Love is Like Ice Skating

In honor of a departed friend’s upcoming birthday, this post is a memory of an awesome day we had, 13 years ago. I originally posted this on my Livejournal blog.

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Nov. 10, 2006
I was so excited to see Alyjane & Carla again after such a looong time. 🙂 Aly & I scoured both NBS and Powerbooks of Megamall and Shang before having lunch and we were later joined by Carla at the first Cine Europa screening of the day, 
“Karo and God Himself”.

This film was simply a joy to watch. Karo made me laugh with her stubborn determination in getting “God” to make her wish come true, and she almost moved me to tears as she learned a lot of valuable lessons and developed a pure friendship with him. Little Resi Reiner (Karo) was able to charm the audiences with her innocence, humor, and wit.

After Cine Europa, we went ice skating, which I haven’t done for 3 years. We were laughing at ourselves because we looked funny–3 child-like girls all giddy and giggly with their hands linked together. We remembered the first time we did this together, and the memory that stood out the most was of us slipping and falling and just laughing it off, not caring how silly we all looked as we were getting acquainted with our skating legs. I was back to 0 again since I forgot how to glide on ice without hogging the bars. But I still haven’t forgotten the mixed feelings of bliss, excitement, and fear when I’m learning how to skate. I was having so much fun, I didn’t notice that I already had bruises because of the tight skates. After I got home and I’ve already rested my bruised feet, I had a crazy realization that love is like learning how to skate on ice. It’s an experience that makes you feel excited and giddy, and your heart race faster. (The moment I was finally able to face my fear of falling by letting go of the bars and gliding on ice–incomparable. I felt like I was flying and that anything was possible.) Of course, there’s still that slight fear that you might slip or fall, but once you get the hang of it, you feel pure bliss–as if you’re light and soaring on air, oblivious to everything else. You will still fall and you will feel a bit embarassed, but you will muster all your strength to get up and start again, determined to make everything go smoothly and not to fall again. You will get bruises too but does that stop you from skating? Of course not. You do your best and hopefully you perfect it this time. But when do you finally stop? You stop when you’re so tired and your feet feels sore and every glide feels painful, or when you discover that you already have a lot of bruises from skating too hard.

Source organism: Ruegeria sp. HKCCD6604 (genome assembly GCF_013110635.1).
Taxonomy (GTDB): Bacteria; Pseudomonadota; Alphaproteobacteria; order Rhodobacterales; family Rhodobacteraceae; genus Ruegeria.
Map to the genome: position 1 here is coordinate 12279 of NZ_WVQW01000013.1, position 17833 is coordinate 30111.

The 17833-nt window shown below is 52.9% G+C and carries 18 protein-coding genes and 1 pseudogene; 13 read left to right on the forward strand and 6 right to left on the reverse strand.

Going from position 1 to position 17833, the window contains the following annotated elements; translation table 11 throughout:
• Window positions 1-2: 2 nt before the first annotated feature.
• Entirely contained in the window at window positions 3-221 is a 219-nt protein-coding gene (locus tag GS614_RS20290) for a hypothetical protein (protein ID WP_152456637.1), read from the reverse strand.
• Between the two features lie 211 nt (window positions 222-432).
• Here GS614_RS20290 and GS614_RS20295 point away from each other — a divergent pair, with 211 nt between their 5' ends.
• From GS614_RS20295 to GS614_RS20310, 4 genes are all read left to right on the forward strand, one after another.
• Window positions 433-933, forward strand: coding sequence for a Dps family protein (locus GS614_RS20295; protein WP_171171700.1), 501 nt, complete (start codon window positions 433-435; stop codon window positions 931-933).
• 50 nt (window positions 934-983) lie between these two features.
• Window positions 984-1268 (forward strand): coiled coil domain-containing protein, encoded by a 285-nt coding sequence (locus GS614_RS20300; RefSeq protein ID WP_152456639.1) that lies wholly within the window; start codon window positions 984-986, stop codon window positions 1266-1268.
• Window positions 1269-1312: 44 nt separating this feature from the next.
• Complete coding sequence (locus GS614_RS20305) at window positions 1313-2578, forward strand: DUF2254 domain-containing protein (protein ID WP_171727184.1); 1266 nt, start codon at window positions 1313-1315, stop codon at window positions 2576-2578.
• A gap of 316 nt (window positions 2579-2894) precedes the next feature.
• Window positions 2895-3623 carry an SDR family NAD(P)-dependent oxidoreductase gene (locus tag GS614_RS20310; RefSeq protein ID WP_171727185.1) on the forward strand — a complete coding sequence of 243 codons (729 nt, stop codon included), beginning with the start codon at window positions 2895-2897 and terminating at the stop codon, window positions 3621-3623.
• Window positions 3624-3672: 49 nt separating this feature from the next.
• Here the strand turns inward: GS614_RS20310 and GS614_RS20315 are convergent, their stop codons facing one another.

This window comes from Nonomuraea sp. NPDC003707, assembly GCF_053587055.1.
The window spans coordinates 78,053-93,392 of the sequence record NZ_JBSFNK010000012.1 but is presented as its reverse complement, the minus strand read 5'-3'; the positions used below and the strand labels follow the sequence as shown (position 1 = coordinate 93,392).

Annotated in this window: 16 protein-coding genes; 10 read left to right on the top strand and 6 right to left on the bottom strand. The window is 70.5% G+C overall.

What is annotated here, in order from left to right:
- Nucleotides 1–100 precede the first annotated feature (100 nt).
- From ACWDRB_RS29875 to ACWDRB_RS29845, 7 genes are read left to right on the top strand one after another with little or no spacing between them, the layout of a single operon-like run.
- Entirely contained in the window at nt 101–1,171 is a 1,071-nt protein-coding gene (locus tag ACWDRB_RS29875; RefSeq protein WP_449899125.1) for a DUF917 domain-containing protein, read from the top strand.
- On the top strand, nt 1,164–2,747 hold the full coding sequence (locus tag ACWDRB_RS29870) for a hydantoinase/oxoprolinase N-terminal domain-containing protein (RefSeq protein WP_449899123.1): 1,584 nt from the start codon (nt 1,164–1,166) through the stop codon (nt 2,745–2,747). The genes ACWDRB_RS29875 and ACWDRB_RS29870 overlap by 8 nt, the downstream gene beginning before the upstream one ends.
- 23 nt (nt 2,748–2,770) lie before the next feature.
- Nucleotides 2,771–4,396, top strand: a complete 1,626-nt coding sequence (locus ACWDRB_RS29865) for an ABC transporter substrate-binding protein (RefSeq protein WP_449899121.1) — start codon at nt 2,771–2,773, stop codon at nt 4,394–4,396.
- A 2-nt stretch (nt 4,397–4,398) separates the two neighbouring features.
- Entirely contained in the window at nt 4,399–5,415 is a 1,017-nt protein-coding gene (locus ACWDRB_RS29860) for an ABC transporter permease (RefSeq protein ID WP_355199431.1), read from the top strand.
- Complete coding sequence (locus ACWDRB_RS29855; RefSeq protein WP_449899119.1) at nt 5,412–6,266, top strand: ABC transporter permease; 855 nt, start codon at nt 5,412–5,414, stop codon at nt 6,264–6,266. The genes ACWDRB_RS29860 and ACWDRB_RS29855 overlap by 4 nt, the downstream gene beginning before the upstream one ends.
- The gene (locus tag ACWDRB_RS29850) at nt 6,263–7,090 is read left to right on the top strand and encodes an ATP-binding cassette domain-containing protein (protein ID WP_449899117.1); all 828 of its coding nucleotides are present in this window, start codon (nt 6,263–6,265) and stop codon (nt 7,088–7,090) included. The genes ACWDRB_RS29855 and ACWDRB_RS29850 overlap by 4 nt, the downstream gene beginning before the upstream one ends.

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Confidence wears a bright orange flippy skirt

*This is something I wrote back in 2010, when I was still blogging at Livejournal. Then out of nowhere, I just remembered this post a few days ago, as if someone tapped me on the shoulder and reminded me of it. I felt compelled to share it here on my WordPress site, especially after reading it again after such a long time, and realizing that the truths I’ve written all those years ago, are still very much ringing true today. It’s bizarre but in a good way.

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There’s a leak in my cabinet. Whenever it rains hard (as it has been doing on and off these past few weeks), I can hear the pitter-pattering of water from the top to the middle shelf. I had to evacuate all my clothes and other stuff (yoga mat and empty perfume bottles included). This is a perfect time for a wardrobe overhaul–sort through clothes I should be giving away, and keep those that still love mon petit corps. As I was rummaging through them, I spotted my bright orange beach skirt–the one that’s so flippy, even a gentle breeze can bring it to life. It’s been two years since I bought it and I haven’t worn it even once. It still fits me perfectly. I did a happy dance and was lost in it for a while, longing very much to be a student of it again. I imagined myself walking barefoot on sandy shores–the salty sea air filling up my lungs in a most delicious way, and the cool breeze whipping my hair. It’s always a comforting reverie.